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2002 - International Year of the Mountains

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Here is something interesting: (Particularly about our here Lomborg)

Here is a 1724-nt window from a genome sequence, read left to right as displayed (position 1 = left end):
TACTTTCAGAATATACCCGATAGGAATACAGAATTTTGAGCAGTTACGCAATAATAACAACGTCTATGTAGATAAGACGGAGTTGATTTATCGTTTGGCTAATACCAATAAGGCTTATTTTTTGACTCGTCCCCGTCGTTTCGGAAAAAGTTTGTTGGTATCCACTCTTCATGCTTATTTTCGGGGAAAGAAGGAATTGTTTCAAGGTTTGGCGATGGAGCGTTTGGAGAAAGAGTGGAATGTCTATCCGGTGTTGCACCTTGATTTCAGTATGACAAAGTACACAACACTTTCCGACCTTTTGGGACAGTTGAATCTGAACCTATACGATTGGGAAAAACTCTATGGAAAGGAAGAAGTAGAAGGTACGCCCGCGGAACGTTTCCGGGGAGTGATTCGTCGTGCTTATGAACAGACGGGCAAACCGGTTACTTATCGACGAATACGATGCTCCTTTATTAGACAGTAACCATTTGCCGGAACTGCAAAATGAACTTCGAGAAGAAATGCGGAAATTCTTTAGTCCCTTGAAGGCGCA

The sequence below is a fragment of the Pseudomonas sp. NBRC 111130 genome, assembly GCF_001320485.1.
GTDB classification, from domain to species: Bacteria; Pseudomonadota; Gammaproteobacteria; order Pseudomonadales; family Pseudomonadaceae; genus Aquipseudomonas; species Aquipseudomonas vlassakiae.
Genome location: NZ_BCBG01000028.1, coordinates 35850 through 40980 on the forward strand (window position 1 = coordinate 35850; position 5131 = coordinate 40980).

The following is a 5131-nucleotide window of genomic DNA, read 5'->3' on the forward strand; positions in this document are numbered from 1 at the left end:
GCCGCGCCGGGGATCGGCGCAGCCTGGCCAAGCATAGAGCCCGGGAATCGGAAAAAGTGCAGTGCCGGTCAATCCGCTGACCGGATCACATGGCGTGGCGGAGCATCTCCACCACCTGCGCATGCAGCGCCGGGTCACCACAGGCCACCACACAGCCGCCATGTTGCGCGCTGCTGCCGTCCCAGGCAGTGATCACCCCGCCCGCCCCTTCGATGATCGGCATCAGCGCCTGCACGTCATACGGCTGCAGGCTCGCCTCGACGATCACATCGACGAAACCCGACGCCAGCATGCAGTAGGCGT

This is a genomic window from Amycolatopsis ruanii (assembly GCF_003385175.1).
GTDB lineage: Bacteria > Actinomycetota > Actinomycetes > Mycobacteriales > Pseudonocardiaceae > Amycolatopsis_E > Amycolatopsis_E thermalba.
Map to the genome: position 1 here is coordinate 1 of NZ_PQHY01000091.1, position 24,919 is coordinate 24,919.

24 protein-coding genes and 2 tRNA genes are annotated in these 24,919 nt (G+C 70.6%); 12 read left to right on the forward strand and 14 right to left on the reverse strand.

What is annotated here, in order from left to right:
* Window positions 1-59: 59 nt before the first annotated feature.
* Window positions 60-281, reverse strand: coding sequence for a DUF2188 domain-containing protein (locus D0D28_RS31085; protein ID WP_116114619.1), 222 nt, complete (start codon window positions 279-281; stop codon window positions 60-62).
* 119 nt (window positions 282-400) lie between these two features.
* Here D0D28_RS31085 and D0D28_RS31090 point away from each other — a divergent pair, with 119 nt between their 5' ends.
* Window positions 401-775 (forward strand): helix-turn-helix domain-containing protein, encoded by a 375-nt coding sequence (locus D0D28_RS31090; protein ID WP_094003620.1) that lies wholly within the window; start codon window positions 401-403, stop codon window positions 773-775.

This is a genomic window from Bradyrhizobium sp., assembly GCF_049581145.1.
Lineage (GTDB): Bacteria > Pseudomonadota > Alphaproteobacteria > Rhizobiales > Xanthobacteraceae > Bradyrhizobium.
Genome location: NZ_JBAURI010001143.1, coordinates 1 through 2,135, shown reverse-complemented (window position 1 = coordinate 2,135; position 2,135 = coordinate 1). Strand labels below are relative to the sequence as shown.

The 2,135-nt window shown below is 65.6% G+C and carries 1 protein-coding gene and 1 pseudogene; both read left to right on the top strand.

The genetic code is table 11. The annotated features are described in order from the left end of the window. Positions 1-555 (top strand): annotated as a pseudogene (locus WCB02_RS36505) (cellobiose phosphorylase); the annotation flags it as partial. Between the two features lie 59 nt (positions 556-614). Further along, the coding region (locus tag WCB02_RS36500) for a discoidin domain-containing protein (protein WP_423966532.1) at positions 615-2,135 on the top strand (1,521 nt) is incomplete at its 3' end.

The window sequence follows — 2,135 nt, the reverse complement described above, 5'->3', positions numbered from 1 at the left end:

March 12, 2002 One Year AfterNow it’s Europe that’s getting cold feet about the Kyoto accords. By Michael StandaertBRUSSELS - Exactly one year ago, on March 13, 2001, President Bush informed four senators that he would not attempt to ratify the Kyoto protocol on climate change.Under the treaty, industrialized nations would have to cut emissions of carbon dioxide, the main greenhouse gas, by an average of five percent from 1990 levels by 2012. Signers would have to implement measures to reduce greenhouse emissions (a different amount according to the output of each country) by 2005, with further reductions due each year until 2012. Eighty-four countries, including the U.S., had signed the protocol in 1997, and 46 countries had either ratified or moved to accession agreements by December 2001.Bush's reversal prompted noises of outrage, shock, and regret around the globe. Europe was particularly aggrieved, declaring that Bush's decision laid bare his administration's unilateralist tendencies. But a year later, the complaints have been largely muted. For all the outrage of a year ago, Europe has offered little more than lip service on Kyoto since then, aimed mainly at mollifying Green and Socialist voters.On March 4, the European Commission adopted the decision to ratify Kyoto. The lackluster European Parliament added its vocal, though basically only symbolic, support in early February. This is all well and good and makes Europe look "progressive," but most of the bluster has been just that. Little of substance has been done on a Europe-wide level, and even if the European Union ratifies, implementation will be a murky task. Only five EU member states-Portugal, Spain, Luxembourg, Denmark, and France-have ratified the protocol, and none have officially sent their letters of commitment to the United Nations, hoping they will ratify in force at a later date. According to U.N. documents, no EU countries are in accession agreements. Environmentalists are hoping on a Europe-wide remit to agree on joint ratification during the March environmental council meetings, which would give the EU a push of public sentiment as it goes into the meetings of the World Summit on Sustainable Development in Johannesburg in late August. Still, all agreements on the EU level to ratify the protocol would have to go through the legislatures of each state, which is not a speedy task.Meanwhile, because of the European Commission's rotating six-month presidency, there is not much continuity in Europe's leadership. Belgium held the presidency up until January 1, when Spain stepped in to take over. Spain is interested mainly in issues of EU enlargement and the war on terrorism; there has been little talk about the environment. Between the Commission meeting in June and the Johannesburg summit in August, the presidency will pass to Denmark, which moved dramatically to the right in last fall's elections.Perhaps most important are the jitters behind the scenes in Europe's governments about just how much implementing CO2 emissions trading schemes would cost. Several states are divided about whether to make the trading schemes mandatory or voluntary for businesses during the three-year lead-in period starting in 2005. (Mandatory schemes of implementation were one of the chief problems U.S. negotiators had with the protocol.) According to the Belgian environment minister, Magda Aelvoet, there is "a blocking minority" able to hold up mandatory implementation, including powerhouses Britain and Germany. Germany and the UK saw their CO2 emission rise for the second year in a row last year, mainly from the continued reliance on coal-fired power plants. And they continue to build more.Even smaller countries that have long been pro-Green are getting cold feet. In January, Holland was warned by its bureau for economic policy that the emissions trading scheme would be too expensive. Denmark wants to redefine its target emissions cuts, which had been set abnormally high because a harsh winter had rendered the 1990 base-year emissions measuring-stick unusually high. (Denmark also appointed Skeptical Environmentalist author Bjørn Lomborg an environmental economic advisor in late February, causing shock in many Green groups there.)Japan, Canada, and Australia seem ready to stick with the U.S. position, though most European environmentalists aren't ready to believe this. If the EU goes into Johannesburg without ratifying a Europe-wide agreement, the effect-in the words of the World Wildlife Fund's Stefan Singer-would be "disastrous" for the protocols. Most other world support, it seems, would shift to more voluntary strategies. And to become officially binding in international law toward implementation, 55 countries that account for 55% of emissions would have to ratify.Since its formulation, observers have accused the Kyoto protocol of being a paper tiger. Whether that tiger is endangered or extinct will likely depend on the flexibility and strength of the European Union.

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